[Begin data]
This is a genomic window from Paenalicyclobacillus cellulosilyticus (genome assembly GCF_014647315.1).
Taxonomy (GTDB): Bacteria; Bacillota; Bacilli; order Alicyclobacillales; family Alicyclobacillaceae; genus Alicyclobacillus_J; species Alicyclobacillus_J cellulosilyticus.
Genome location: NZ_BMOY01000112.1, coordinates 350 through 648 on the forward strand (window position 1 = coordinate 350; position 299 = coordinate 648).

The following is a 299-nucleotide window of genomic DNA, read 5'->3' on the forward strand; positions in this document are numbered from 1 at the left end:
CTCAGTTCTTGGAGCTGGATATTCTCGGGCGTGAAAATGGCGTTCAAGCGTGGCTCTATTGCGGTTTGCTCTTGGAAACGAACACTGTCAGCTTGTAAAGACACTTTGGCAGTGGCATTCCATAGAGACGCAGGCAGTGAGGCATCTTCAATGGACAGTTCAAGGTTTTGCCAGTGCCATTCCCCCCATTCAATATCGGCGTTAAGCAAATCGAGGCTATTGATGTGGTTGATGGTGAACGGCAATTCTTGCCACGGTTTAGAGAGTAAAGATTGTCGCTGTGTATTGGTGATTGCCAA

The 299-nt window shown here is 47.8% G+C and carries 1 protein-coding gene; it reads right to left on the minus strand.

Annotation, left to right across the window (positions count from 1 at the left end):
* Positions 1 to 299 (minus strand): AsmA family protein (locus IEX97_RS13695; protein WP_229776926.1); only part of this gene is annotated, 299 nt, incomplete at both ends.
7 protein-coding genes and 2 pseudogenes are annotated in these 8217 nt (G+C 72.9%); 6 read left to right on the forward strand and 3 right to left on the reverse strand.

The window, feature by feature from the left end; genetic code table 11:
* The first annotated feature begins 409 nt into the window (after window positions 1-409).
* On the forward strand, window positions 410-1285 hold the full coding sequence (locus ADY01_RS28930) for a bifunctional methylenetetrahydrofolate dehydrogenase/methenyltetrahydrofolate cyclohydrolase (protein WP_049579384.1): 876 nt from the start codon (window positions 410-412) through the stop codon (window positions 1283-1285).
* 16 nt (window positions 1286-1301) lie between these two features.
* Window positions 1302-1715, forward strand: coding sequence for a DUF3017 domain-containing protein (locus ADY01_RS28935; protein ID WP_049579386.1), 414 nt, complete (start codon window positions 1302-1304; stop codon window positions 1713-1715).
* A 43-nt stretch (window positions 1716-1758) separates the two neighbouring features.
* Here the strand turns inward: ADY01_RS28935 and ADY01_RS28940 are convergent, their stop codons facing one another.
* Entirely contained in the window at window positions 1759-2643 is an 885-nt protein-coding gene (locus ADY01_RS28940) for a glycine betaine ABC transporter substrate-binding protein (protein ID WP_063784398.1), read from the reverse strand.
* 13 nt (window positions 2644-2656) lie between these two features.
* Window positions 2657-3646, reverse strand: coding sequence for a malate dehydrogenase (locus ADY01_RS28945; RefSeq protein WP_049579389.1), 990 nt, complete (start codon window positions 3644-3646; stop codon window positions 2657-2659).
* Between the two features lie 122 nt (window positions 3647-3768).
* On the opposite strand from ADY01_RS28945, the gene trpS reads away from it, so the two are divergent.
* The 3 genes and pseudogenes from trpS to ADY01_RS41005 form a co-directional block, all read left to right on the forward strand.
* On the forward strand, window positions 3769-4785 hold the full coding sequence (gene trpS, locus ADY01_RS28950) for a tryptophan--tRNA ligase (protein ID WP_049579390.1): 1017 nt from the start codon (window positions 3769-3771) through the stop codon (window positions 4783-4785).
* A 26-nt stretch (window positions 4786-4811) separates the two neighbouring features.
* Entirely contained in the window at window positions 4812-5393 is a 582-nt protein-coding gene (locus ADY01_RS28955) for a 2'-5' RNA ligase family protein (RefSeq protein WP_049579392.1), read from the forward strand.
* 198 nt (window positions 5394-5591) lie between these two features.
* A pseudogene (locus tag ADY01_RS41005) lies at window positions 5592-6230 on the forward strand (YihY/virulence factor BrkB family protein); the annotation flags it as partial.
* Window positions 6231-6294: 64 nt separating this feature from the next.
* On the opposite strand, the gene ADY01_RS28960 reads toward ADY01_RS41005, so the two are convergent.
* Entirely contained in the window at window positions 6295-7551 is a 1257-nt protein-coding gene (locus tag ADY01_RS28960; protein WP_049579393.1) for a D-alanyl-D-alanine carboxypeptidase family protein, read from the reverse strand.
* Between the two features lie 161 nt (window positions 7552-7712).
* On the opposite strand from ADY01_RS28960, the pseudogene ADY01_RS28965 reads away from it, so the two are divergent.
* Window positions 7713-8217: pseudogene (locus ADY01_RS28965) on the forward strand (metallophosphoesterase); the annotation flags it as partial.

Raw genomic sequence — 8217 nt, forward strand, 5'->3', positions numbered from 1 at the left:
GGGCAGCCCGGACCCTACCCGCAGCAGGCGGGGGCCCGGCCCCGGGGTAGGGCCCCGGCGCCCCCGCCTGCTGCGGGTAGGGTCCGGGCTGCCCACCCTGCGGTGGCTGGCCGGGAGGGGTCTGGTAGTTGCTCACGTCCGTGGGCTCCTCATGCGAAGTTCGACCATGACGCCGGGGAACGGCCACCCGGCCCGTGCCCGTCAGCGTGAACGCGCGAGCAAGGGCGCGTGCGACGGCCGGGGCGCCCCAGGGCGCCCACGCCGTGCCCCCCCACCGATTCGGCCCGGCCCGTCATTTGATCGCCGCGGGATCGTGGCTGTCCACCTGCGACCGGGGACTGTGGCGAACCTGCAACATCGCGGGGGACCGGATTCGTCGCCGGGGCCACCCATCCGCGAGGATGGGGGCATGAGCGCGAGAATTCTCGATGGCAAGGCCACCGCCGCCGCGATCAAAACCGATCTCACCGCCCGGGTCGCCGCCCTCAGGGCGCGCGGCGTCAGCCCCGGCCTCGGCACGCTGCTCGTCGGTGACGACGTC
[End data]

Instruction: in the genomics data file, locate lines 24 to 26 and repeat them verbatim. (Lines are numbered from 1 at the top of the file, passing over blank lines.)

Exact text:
* A 26-nt stretch (window positions 4786-4811) separates the two neighbouring features.
* Entirely contained in the window at window positions 4812-5393 is a 582-nt protein-coding gene (locus ADY01_RS28955) for a 2'-5' RNA ligase family protein (RefSeq protein WP_049579392.1), read from the forward strand.
* 198 nt (window positions 5394-5591) lie between these two features.